Being an embryonic and new act, the first offerings are the ones you are hearing. Of course, the quartet have been recording and playing for a while but their fully-fledged and most concrete work is their album- the first chance for the public to witness them in their full potential. It is hard to say how much they have developed- given this is their debut L.P.- yet it is clear they have a solid and familial bond. Most bands show some loose edges and weaknesses; their music has some ragged minor notes and bum proffering- inevitably everything is not that polished and assured. That is not the case with Gorilla Punch Radio: they sound like a band that have been recording for decades- such is the emphasis on conviction and tightness, it is impossible to point towards any weakness. Every one (of the album’s 10 tracks) is assured and instilled with confidence- these songs have been worked on and given a lot of due attention and consideration. Able to sound live and effortless, the band skillfully come across as professional and jamming: they mingle the rush and urgency of live performances with the defined and full sound of a studio-recorded act. Few artists are able to pull of this kind of feat- kudos goes to the band for this. The reason acts and artists develop and improve is due to their solidity of their bonds. If the relationships are not solid and assured, then the music is sure to suffer- the best and brightest musicians are those that have a clear respect for one another. When listening to Gorilla Punch Radio’s sapling cut, I was astounded by how natural and dominant the music was- I have witnessed few artists that project the same amount of luster and energy. The passion and directness really bowls the listener over: even when songs are more temporised and restrained; the sense of assuredeness is hard to shake off. Being such a fully-formed and rounded band, the biggest test is where they go from here- how will their next move compare to what they have unveiled (on their current album). I would expect to hear the same mixture of influences and dynamics: mixing unique and unexpected lyricism with some mobile and fertile sounds; making sure the guitar fascinates and overwhelms- keeping the palette multifarious and deep. Drawing from personal experiences, the group will certainly have enough material (for new recordings)- how they solidify and distill them will see whether they keep the momentum going. I am wholly confident the Yorkshire quartet will increase and grow- draw in some new sounds and sights; augment and widen their appeal. A lot of new Indie acts are somewhat limited and constricted- due to their rigidity and narrow focus- but Gorilla Punch Radio will not have this worry- they offer such a distinctive and heady brew; they have ammunition to confound and impress for many years to come.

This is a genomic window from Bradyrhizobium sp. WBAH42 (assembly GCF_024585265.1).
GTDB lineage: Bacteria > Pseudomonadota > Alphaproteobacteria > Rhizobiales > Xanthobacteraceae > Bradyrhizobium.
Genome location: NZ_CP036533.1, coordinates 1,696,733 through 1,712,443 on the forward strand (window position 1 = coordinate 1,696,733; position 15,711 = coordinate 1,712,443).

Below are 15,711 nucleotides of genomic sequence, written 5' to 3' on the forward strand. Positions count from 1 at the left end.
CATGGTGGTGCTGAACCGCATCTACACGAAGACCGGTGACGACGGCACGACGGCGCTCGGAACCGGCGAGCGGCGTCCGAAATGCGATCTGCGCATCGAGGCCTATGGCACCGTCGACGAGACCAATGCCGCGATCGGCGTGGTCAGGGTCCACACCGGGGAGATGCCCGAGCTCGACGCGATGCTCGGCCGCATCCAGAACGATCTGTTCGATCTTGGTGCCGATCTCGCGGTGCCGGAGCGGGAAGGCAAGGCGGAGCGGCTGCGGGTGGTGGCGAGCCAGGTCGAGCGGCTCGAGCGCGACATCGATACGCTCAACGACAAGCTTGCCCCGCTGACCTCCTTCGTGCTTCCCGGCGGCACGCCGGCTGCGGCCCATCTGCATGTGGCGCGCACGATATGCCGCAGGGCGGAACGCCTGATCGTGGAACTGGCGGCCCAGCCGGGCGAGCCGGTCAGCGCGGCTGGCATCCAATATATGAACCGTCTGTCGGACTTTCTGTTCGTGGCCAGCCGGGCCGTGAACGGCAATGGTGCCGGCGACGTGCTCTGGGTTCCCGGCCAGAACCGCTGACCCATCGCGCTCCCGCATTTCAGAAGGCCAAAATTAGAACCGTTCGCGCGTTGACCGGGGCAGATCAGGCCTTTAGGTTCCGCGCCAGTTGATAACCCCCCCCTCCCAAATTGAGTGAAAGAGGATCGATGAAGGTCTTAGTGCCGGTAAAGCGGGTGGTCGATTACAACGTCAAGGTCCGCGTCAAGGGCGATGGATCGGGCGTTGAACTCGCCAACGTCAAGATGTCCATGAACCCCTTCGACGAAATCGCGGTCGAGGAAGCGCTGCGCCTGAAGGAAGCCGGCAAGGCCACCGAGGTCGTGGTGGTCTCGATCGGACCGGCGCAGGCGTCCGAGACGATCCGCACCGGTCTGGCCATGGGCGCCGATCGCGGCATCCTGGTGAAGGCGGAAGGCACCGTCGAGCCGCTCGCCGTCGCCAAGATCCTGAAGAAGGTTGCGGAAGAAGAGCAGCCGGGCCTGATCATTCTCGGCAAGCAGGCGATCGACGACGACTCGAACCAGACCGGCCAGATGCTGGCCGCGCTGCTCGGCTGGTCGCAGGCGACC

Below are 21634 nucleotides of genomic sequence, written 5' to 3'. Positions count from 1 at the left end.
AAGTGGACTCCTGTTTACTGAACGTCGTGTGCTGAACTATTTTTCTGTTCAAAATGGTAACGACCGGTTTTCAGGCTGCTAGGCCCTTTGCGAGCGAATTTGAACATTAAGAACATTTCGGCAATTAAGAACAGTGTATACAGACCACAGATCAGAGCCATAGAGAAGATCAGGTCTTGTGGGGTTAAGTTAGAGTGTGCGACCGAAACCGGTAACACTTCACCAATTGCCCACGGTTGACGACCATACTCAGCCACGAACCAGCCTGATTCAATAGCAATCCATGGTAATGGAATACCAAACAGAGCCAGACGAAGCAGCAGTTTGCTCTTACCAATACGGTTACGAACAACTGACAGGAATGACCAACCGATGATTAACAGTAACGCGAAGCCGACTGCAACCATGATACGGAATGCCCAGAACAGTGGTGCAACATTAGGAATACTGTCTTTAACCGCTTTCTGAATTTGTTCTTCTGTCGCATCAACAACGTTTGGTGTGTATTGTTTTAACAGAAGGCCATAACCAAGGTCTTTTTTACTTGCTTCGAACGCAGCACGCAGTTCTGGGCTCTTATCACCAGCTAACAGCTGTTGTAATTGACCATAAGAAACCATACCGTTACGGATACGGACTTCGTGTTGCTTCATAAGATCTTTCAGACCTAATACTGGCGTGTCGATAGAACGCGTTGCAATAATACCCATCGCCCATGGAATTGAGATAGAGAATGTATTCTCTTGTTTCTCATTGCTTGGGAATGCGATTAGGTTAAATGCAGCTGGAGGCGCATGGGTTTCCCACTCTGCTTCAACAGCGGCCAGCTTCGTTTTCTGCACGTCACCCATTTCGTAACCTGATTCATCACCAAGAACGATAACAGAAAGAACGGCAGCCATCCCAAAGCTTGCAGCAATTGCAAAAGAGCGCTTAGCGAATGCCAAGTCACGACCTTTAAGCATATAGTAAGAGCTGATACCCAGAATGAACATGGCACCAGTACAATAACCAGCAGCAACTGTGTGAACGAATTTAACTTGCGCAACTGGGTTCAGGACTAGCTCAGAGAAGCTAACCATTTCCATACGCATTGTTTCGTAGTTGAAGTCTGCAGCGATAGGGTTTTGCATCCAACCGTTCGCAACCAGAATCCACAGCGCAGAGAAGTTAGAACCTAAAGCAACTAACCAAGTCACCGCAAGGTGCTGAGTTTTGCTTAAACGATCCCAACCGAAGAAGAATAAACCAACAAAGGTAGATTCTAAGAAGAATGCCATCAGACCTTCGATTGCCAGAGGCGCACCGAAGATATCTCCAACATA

Gorilla Punch Radio have their own unique sound- they do have some idols and influences that has inspired their music. If you are looking for comparable acts- or artists that have resonated with the quartet- then there are a few names that can be provided. The first band I would mention are Kasabian. When Gorilla Punch Radio swagger (and let their sense of adventure mandate their sounds), I catch hints of that pumped-up and hedonistic swing. Able to mix social commentary with a sense of fun and smile, Kasabian’s latest album has been impressing critical eyes. Whereas Kasabian’s lyrics are hardly impressive, they do make sure that excitement and entertainment comes to the fore- modern-day anthems and jams seduce and enthrall the listener. Gorilla Punch Radio instill these properties (writing much finer lyrics) into their motifs: they have managed to master the art of entertaining the crowd; ensuring their tracks get feet moving and fists pumping- they could very well be a future festival act to watch closely. During Empire, Kasabian provided twists and turns; rave-ups and changes of skin- their songs were not samey and confined. Gorilla Punch Radio provide comparable diversity and mobility: their songs mutate and develop as they play; each new number reveals something unexpected and original- without losing the sense of focus and guidance. One other band that came to mind- when hearing Gorilla’- is Red Hot Chili Peppers. The Funk-Rock mesmerisation that made them legends can be heard in Gorilla Punch Radio. Perhaps the best album comparable is Californication. The vocal soulfuleness, range, pitch and melodic sensibility made the album such a phenomenal work: the way Kledis improved and strengthened his vocal ensured that critics were raving- tied with taut and addictive jams, the L.P. is seen as one of their finest works. Although Gorilla Punch Radio do not have their lyrics in California- and similar themes- I can hear those same Funk-laden epiphanies. The introspectiveness and relaxation (that gave their tracks its power) can be seen on the Yorkshire quartet’s album: when the band go into Funk realms there are embers of Californication‘s finest moments. Red Hot Chili Peppers’ mix of esoteric mythology; divine musicianship and soul-lifting stylisations has resonated with Gorilla Punch Radio- they incorporate the best elements of them into their sounds. By this stage- Californication– John Frusciante was back on board: his revolutionary and compelling guitar work transformed the band. Capable of going from lush and reserved; scorching and Western-themed and Hendrix-inspired it is a riotous and genius performance- the album would have been weaker were it not for him. Gorilla Punch Radio employ similar guitar-based wonder: they can merge disparate and unique strands into a full-bodied whole- change course and direction; keep songs fresh and unpredictable. Foo Fighters are a name that come to mind when thinking of our quartet. The way Grohl’s mob provide emphatic and anthemic classics has had an effect- a lot of Gorilla Punch Radio‘s most urgent moments can be linked to Foo Fighters. If you look at one of their mid-career gems like One by One: that album mixes introspective qualities with potent guitar riffs. Even the quiet moments have impassioned and stirring middles- it hits the guts and resonates with the listener. Exploring relationships and various heartache, the album is an emotional high-point- a work that meant a lot to Grohl. Gorilla Punch Radio explore similar love-lorn themes and tenderness- they imbue their songs with a similar sense of atmosphere and nuance. When Wasting Light arrived (in 2011) the fiercest and less compromising side of Foo Fighters arrives- they are less trampled and confined here. Positively-charged and affirmative lyrics mix with anthemic and crowd-lifting bonhomie. A lot of Grohl’s vocal growl and gravel comes through in Gorilla Punch Radio’s most gripping moments- the band make sure they tie affirming themes with the importance of consistency- their tight and compelling anthems could easily fit on Wasting Light. When the quartet become more introverted and emotional, you hear whispers of Coldplay’s most lauded work. The band (Coldplay) are derided and less potent now- their latest album was universally mocked- but if you look at Parachutes: that album has elegance and uplift abound. The graceful and real emotions that came through transcended the band’s identity crisis- too many hints of Jeff Buckley presented themselves. Able to make sorrow and emotional themes uplifting and life-affirming, the genuine and earnest emotions- complete with classic guitars and piano-laden washes- made it such a phenomenal work. I can see that Parachutes– and early Coldplay- has inspired Gorilla Punch Radio. When the Yorkshire crew’s softer and emotive numbers come to play, you can extrapolate some Coldplay-esque gracefulness and style. A lot of modern acts are inspired by Coldplay- they tend to incorporate the band’s worst and most cloying aspects- Gorilla Punch Radio have instilled the headiest and most resonant aspects of the band (into their delicate and stirring mandates). Two names I would like to mention are U2 and Green Day. Sharing little common ground, the two acts have struck a chord with our quartet. U2’s legendary quality for larger-than-life stories made albums like The Joshua Tree so mesmerising. U2 managed to link the bombast and volcanic prowess of their early albums with the lush and scintillating emotion of their newer releases- something that Gorilla Punch Radio have taken to hear. The band spar anthemic and driving Rock with tender and considered ballads- everything is packed with soul, heart and grit. Vitality, restraint and exultant nuance- seen in The Joshua Tree– sees mainstream pride and unabashed swagger sit with tailored and honed classics- similar elements I can see in Gorilla Punch Radio. The broad palettes of Achtung Baby has arty guitar textures and a lack of pretentiousness; moving from economical and save-the-world rallying, it looked at relationships and personal strife- a more fascinating and compelling album awaited. Metallic and invigorating guitar sounds saw darker themes lurk with reinvigorated and inspired Pop classics. Gorilla Punch Radio incorporate similar qualities and aspects into their music- the guitars are emphatic and variable; the range of sounds as diverse and rich; the quality meter as high as can be. Green Day seem to have inspired the Yorkshire quartet. I can hear some of Billie Joe Armstrong’s vocal quality (that was solidified in Dookie). That album sees humorous apathy and catchy (and infused Pop rush) unite; the true identity and personality comes through. Whilst adolescent snottiness and vitriol is heard on that album, the biggest hallmark is the hooks and sense of fun- Gorilla Punch Radio instill these essences into their unique- and deeper- songs. Peppiness, maturity and slickness came out in Warning. The album contained rebellion- it was far less petulant than predecessors. Softer numbers like Warning and Macy’s Day Parade sees Armstrong lose the snide and cutting side of his voice: opening it up, he lets his tenderness and emotion come through. Gorilla Punch Radio- in their calmer moments- elicit some of Warning‘s passion and qualities. I want to mention three more acts- that could have inspired Gorilla Punch Radio. Oasis come to mind- in the band’s most uplifting songs- the spirit of 1994 ‘Britpop’ can be discovered. Definitely Maybe sees a bed sit dreamer- Noel Gallagher- make it in music: surveying the streets and modern youth, the song takes in love and the essentialism of ambition. The messages look to uplift and inspire the masses; raise the downtrodden and overly-hopeful- inspire the deepest and most burning dreams. There is bravado and confidence in spades: the record covers so many topics, it is a dizzying cornucopia of sonic experience. Gorilla Punch Radio fuses anthemic paens to youthful longing; the proclivities and inequality in relationships; the desire to make a better life- those fundamental philosophies that defined Oasis have compelled our quartet. Those aching and delirious guitar codas; the impassioned and striking vocals; the deep and catchy songs. The Yorkshire quartet have incarnated the spirit of Definitely Maybe; skimmed away some of the fat- appropriated it for their own means and ideals. Michael Jackson is a name you may not expect to see- linked with an Indie band. The biggest comparison one can levy is towards his lyricism and pace. If you hear songs on Thriller, Bad and Dangerous: those anxious, frantic and delirious jams made him the true King of Pop. Jackson’s genius for melody, composition and nuance enforced the albums- made them such timeless works. What Gorilla Punch Radio have done is incorporate some of Jackson’s distinct and innovative beats and rhythms. Their most Funk-infused and upbeat songs skiffle and dance; they have that same rambunctious and captivating drive- embers of Billie Jean, Leave Me Alone and Dirty Diana can be heard in some songs. Thriller’s zesty and determined energy sees a range of different sounds come in: strutting jives, asphalt arias and cool chills linger. Gorilla Radio Punch incorporate this range and ambition: the band are adept at fusing these emotions and diversions into solid wholes. The final name I will introduce is Radiohead– particularly their The Bends era. When Gorilla Punch Radio become more introspective and focused, I hear some of Yorke’s distinct and angst-laden tones. Thoughtful and instantly memorable, the 1995 masterpiece joined challenging soundscapes and haunting melodies- there was something for every listener. Gorilla Punch Radio sees (Nice Dream)-esque guitar swoon with My Iron Lung-style rage and direction. Incorporating various elements of The Bends, it is clear that the album has played a big role in Gorilla Punch Radio’s build-up- it will be great to see if they expand on this in future releases. As much as I have mentioned other acts, it is worth stating that the Yorkshire band follow no others- their L.P. is unique and original as anything out there. If you dig deep and listen hard, you can detect shades of other musicians; fragments and moments that have inspired them- nothing glaring or obvious comes through. Few bands take the trouble to be distinct and unique- it is pleasing that Gorilla Punch Radio step away from their peers’ worst tendencies.